We ended the day near the Angle and the Copse of Trees where Armistead broke through the Union lines and was repelled. Here I presented on my 69th Pennsylvania boys who single-handedly pushed the Confederates back! Ok, maybe I exaggerate, but they were crucial in the fighting that took place there.
The Battle of Gettysburg would end with the ill-fated charge of the Confederates. Pickett's Charge was also the end of our three day tour of Gettysburg. Fortunately, it does not mark the end of our field experience trips and next week we are going to the Richmond area for a three day tour!!
Friday, October 31, 2008
Our first stop was by the North Carolina monument on the Confederate lines. John used this position to lay out the Union and Confederate lines at the start of day two and gave us an overview of what happened in the course of the fighting. We began with the Union left and Sickles’ III Corps. We did a loop of the III Corps line starting at the Peach Orchard, then going to Little Round Top, and ending up in the middle by the Wheatfield.
At Little Round Top John focused on the Union line at the face of the hill (since the 20th Maine is emphasized everywhere else) and we discussed the weak position of Sickles’ line in relation to the rest of the Union line. At the stony hill near the Wheatfield we were in the middle of Sickles’ line and heard about how the Union line began collapsing under the Confederates’ echelon attack. Then it was time for lunch at Pickett’s Buffet!
After lunch we headed to the center of the Union line on Cemetery Hill where Lee’s attack failed once it really started to work. We covered that briefly, and then moved to one of John’s favorite places-Culp’s Hill. We began on Benner’s Hill to see where the Confederate artillery was placed and where the infantry would make their attack from. Then we went to the other side of Rock Creek to the Union lines. John brought us to see one of the little known secrets of the battlefield- A.L. Coble from the 1st NC came back after the battle and carved his name in a rock where he had been fighting. We had to climb a huge rock to see it and unfortunately my roommate, Amy, fell and injured her ankle. We continued with the battle for Culp’s Hill and progressed over Steven’s Knoll to Cemetery Hill.
After the bus scared us by turning its back up lights while five of us were still behind it (trying to help Amy hobble along) we crossed the road to finish up our tour with the battle for Cemetery Hill. Here another breakthrough occurred but was not supported and so Lee’s battle plans for July 2 failed. Then it was time to head back to the Appleford. We headed back to the bus but a low stone wall blocked our path. As Amy looked uneasily at the climb, Alex picked her up and started across the wall. Unfortunately he didn’t get very far as he slipped and fell (he was fine besides a few bruises). The afternoon ended as a “comedy of errors” with two more casualties of the Civil War.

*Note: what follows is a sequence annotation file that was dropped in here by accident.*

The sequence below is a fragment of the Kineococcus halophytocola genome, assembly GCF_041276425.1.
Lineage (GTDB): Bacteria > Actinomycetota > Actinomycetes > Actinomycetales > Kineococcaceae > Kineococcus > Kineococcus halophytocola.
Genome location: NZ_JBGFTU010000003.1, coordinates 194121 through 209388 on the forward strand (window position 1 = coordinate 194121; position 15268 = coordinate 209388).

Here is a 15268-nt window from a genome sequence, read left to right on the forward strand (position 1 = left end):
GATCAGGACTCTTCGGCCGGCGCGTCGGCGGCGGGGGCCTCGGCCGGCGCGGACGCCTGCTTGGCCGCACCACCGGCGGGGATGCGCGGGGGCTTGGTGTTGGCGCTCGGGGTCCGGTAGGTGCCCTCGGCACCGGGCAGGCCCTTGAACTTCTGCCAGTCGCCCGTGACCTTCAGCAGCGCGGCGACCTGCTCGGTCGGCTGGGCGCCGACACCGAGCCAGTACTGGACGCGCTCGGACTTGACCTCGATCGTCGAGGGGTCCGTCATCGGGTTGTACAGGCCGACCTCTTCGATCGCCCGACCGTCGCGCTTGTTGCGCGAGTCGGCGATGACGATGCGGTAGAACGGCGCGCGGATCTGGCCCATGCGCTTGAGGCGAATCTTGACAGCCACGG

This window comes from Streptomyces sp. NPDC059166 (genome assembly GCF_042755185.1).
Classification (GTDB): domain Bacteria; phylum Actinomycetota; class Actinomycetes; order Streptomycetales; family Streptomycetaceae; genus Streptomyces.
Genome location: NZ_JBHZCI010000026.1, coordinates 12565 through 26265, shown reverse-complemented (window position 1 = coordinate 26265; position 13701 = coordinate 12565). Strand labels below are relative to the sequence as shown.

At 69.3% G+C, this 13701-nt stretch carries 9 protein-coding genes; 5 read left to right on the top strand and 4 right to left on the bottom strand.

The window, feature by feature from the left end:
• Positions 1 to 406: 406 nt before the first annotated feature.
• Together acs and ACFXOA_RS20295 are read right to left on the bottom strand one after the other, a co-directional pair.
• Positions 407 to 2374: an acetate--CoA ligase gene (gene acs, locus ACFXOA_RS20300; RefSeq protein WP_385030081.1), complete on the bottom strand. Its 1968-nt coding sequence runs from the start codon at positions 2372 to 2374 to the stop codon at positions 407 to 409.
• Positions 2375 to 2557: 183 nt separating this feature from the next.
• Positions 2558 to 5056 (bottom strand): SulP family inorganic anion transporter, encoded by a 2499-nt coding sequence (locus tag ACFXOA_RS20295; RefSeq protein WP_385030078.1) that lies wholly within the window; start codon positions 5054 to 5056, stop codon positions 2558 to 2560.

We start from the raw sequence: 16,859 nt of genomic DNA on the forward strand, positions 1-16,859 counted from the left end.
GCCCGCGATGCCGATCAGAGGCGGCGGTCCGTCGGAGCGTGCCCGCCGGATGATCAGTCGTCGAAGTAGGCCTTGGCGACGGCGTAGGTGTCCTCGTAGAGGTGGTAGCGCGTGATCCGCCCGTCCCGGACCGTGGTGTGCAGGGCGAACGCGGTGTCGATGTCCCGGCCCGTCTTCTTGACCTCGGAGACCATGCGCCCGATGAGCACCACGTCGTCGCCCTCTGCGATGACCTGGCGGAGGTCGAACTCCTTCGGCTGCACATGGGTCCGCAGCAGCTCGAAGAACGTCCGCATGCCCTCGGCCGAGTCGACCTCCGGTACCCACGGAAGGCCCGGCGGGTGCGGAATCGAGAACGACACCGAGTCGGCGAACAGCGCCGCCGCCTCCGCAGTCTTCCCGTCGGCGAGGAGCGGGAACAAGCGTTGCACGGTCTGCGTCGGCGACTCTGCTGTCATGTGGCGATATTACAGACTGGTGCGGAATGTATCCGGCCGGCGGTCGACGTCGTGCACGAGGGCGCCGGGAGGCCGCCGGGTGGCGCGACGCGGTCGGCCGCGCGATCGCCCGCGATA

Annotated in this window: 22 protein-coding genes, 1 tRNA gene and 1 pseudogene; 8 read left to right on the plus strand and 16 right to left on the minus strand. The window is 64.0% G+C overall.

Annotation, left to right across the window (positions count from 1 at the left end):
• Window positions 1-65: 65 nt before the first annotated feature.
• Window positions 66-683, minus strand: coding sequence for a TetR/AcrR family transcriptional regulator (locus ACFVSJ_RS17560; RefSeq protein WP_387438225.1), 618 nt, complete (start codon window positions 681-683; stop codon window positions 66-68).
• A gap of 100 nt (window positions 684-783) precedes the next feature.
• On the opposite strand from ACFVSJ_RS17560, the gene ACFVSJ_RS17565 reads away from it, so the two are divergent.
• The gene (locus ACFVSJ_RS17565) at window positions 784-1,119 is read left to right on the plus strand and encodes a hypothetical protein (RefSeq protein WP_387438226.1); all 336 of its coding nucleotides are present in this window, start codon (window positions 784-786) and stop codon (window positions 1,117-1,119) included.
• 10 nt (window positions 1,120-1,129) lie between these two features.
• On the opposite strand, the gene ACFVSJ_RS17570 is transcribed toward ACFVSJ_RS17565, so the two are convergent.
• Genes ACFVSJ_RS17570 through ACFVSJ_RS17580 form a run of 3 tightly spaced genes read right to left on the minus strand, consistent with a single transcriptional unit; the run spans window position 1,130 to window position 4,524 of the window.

Hopefully, our troops with have recovered by next week when we cover Day 3 and Pickett’s Charge!-Katie Logothetis
Friday, October 10, 2008
We picked up Dennis Fry at Harpers Ferry and then continued on into the valley. The first three stops we made were on the side of the road: the first at the site of Mosby's Berryville Wagon Train Raid, the second at Beemer's Woods, and the third just before the Berryville Canyon. The battlefields of the Valley have not been well preserved. None of the sites are part of the National Parks System. Dennis Fry, with the Civil War Preservation Trust, worked hard to save pieces of the battles at Winchester and Cedar Creek. Dennis took us on a trail through the preserved part of the Battle of Third Winchester to give us a look at that battle which had occurred during the 1864 campaign. It was beautiful walking through the fields and woods around Red Bull Run, but the houses and highways visible around the property were a sad reminder of how much had not been preserved. We then drove to the location of the two battles of Kernstown (one in 1862 and one in 1864). The land around the Pritchard Farm and Sandy Ridge has been preserved by the Kernstown Battlefield Association, a local organization.
After a wonderful lunch at the historic Wayside Inn we headed out to Fisher's Hill to learn about the battle of Winchester in 1864. Dennis had also been part of the purchase and preservation of this site. We climbed the Confederate positions on Fisher's Hill to study the terrain and movements of both armies. There was a trail but we did a lot of "off-roading", and I have never seen so many crickets in my life! It was getting late so we made one final stop at Belle Grove Plantation to discuss the Battle of Cedar Creek. Part of our focus was turned towards the quarry that mars part of the landscape nearby.
As we made our way back to Harpers Ferry to drop off and say good-by to Dennis, I realized that this tour had educated us in more than just battles and troop movements. It was a reminder of how much history is threatened and how easily it can be lost.
Next time we start my favorite battlefield of all.......Gettysburg!
Friday, October 3, 2008
The first week of October found us traveling to Sharpsburg, Maryland where the bloodiest one day battle in America was fought. 23,000 men were killed, wounded, or captured on this field in September 1862 making it one of the greatest battles in American history. The Maryland Campaign and the battle of Antietam were very influential actions in the war; a lot depended on who would win this contest.